By Phineas Rueckert
New York Gov. Andrew Cuomo signed legislation Sunday officially banning the use of “gay and trans panic legal defense” in court rooms.
The legal defense, which dates back to the 1960s, was used by defendants accused of crimes against LGBTQIA+ people to plead down their cases by saying that learning about the sexual orientation or gender identity of the victim caused them to spiral into an uncontrollable rage called “homosexual panic” and inflict violence upon the victim.
The bill signing took place as New Yorkers participated in the Pride march marking the 50th Anniversary of the Stonewall Uprising that galvanized the modern LGBTQIA+ rights movement.
"The gay and trans panic defense is essentially a codification of homophobia and transphobia, and it is repugnant to our values of equality and inclusion," Gov. Cuomo said in a statement Sunday. "This defense strategy isn't just offensive — it also sends a dangerous message that violence toward LGBTQ people is somehow OK. It's not, and today we're sending this noxious legal tool to the dustbin of history where it belongs."
The defense has appeared in numerous cases, including a 2013 case in Manhattan’s Supreme Court pertaining to the fatal beating of Islan Nettles, a trans woman. Nettles’ attacker was sentenced to 12 years in prison after using the gay and trans panic legal defense in court. Nettles’ family said the sentence was too light.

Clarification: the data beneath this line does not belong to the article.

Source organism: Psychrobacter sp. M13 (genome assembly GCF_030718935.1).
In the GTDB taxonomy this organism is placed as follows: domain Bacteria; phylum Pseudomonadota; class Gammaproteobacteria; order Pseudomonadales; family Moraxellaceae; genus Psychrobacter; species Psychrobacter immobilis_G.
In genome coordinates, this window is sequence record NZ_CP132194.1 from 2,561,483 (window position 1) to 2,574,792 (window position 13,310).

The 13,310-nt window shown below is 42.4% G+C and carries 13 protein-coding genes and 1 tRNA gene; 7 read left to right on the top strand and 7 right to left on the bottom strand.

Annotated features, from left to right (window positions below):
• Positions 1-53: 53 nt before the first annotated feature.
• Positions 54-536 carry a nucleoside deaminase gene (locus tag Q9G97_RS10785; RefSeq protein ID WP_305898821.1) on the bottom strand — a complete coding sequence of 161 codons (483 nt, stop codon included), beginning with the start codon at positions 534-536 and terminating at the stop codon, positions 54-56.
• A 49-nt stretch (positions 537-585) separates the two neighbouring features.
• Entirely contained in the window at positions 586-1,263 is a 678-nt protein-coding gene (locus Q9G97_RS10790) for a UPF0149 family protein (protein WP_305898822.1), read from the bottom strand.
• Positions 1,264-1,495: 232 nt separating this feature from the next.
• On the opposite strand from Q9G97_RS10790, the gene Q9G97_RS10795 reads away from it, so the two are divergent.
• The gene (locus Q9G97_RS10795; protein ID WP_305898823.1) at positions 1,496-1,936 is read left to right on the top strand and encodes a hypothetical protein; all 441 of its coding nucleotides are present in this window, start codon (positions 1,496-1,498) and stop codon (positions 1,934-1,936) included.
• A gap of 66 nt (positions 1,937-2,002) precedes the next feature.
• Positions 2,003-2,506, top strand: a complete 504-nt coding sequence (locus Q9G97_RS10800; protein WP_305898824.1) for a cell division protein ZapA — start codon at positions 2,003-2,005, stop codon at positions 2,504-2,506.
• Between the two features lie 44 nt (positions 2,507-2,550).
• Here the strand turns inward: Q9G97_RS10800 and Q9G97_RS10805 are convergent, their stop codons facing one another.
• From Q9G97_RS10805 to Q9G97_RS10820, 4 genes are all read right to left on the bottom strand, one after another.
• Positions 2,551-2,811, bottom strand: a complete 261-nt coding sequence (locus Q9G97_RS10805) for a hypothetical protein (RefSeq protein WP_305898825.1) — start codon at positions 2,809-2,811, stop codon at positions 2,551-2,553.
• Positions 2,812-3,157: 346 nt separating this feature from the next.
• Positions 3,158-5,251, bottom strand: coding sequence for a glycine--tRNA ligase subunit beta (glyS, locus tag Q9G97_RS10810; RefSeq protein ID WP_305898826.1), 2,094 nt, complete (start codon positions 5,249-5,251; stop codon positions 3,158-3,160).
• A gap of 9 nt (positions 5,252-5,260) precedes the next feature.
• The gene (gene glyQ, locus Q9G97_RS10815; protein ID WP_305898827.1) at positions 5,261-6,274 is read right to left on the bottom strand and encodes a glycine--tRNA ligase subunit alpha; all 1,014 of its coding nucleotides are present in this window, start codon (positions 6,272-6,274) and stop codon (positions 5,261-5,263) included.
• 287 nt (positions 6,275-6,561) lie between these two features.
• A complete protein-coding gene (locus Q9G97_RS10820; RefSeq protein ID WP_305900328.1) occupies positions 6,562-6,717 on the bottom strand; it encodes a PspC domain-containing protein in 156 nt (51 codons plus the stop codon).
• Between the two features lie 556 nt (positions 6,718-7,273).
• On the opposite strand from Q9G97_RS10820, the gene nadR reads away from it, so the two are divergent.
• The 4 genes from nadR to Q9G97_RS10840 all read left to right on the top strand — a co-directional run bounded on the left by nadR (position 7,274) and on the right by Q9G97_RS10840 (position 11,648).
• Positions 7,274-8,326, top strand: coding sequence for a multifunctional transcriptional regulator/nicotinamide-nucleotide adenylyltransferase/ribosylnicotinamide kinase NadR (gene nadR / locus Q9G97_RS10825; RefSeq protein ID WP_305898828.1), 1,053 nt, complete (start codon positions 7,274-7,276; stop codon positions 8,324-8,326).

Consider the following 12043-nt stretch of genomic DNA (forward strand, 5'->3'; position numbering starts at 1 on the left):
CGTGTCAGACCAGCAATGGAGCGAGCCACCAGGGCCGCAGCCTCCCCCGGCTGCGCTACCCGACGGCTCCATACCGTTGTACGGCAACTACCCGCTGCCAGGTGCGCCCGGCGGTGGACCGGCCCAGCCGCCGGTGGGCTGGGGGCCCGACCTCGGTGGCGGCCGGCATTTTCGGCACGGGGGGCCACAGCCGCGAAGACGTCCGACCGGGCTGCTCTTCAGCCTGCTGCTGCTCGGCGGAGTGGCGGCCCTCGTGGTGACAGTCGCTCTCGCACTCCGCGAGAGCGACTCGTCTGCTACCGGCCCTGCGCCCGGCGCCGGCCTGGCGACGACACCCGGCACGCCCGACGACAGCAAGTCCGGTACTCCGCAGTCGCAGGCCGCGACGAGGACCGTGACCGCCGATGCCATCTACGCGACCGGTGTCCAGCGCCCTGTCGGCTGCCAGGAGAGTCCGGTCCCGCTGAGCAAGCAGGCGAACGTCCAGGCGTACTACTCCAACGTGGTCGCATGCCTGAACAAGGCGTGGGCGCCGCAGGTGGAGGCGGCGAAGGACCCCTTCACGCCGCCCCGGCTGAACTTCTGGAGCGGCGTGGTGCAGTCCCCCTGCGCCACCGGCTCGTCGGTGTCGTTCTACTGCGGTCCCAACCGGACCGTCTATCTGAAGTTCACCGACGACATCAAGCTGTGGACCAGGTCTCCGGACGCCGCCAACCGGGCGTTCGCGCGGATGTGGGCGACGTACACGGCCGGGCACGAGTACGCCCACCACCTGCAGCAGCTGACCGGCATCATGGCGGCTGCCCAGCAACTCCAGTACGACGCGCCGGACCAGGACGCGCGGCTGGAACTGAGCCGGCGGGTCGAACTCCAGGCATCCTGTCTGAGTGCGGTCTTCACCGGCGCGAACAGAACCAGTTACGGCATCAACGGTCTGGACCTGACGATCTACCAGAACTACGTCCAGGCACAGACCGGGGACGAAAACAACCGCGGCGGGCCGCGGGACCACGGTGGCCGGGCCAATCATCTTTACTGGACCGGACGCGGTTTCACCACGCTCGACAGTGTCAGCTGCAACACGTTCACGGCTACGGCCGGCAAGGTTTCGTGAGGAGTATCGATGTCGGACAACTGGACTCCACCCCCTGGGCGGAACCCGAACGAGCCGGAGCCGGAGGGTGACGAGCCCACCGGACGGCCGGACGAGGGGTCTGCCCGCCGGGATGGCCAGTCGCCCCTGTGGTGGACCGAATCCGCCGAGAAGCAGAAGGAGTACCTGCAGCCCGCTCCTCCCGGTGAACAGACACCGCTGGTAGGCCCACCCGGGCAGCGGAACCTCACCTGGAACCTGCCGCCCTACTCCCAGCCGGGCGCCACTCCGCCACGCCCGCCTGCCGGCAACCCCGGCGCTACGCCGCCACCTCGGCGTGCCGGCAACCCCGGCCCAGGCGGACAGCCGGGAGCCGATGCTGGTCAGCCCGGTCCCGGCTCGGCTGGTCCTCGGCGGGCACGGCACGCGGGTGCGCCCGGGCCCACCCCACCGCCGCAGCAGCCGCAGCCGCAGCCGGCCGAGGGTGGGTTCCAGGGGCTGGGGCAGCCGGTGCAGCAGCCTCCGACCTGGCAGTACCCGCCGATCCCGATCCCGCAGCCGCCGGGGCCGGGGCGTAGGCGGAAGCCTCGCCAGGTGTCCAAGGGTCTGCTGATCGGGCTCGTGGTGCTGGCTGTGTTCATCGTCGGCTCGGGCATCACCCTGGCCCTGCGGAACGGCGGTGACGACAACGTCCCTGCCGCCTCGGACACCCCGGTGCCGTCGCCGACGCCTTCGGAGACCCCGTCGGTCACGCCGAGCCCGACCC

New York is the seventh state to ban the legal defense, according to the New York Times. A number of other states have banned the practice in recent months, including Connecticut and Maine, according to the Gay Trans Panic Defense Legislation Map, a tool developed by the LGBT Bar Association.
According to a press release from the Governor’s office, the ban closes a loophole that allowed the gay and trans panic defense to be used in court.
“By banning the so-called gay and trans panic defense, New York is sending a message to prosecutors, defense attorneys, juries and judges that a victim's LGBTQ identity shouldn't be weaponized against them,” said State Sen. Brad Hoylman, who introduced the legislation in 2014.
The gay and trans panic defense has not always worked to reduce sentences for perpetrators of violent crimes.
Last year, a Bronx man was sentenced to 25 years in prison for second-degree murder after stabbing a Queens resident to death under the 90th Street-Elmhurst Avenue stop. He claimed that the victim, who was gay, blew kisses at him and made sexual advances, which caused him to violently attack.
In other cases, however, it has allowed people accused of killing or harming LGBTQ people to walk away from violent crimes with significantly reduced punishments. In 2015, an Austin, TX man accused of stabbing a gay man to death was sentenced to 10 years probation after he allegedly used the gay panic defense. A jury found him guilty of criminally negligent homicide, instead of manslaughter.
“Gay and trans ‘panic’ defenses stand as more than a mere symbol of dangerous and outdated thinking — these defenses show up in trial courts across the nation and in your backyard whenever a victim’s identity as LGBT is brought up to excuse violence,” said D'Arcy Kemnitz, executive director of the LGBT Bar Association.
Despite significant civil rights progress, violence against the LGBTQ community remains high in the United States. According to the most recent FBI hate crime statistics, nearly one in five hate crimes in 2017 were based on gender identity or sexual orientation.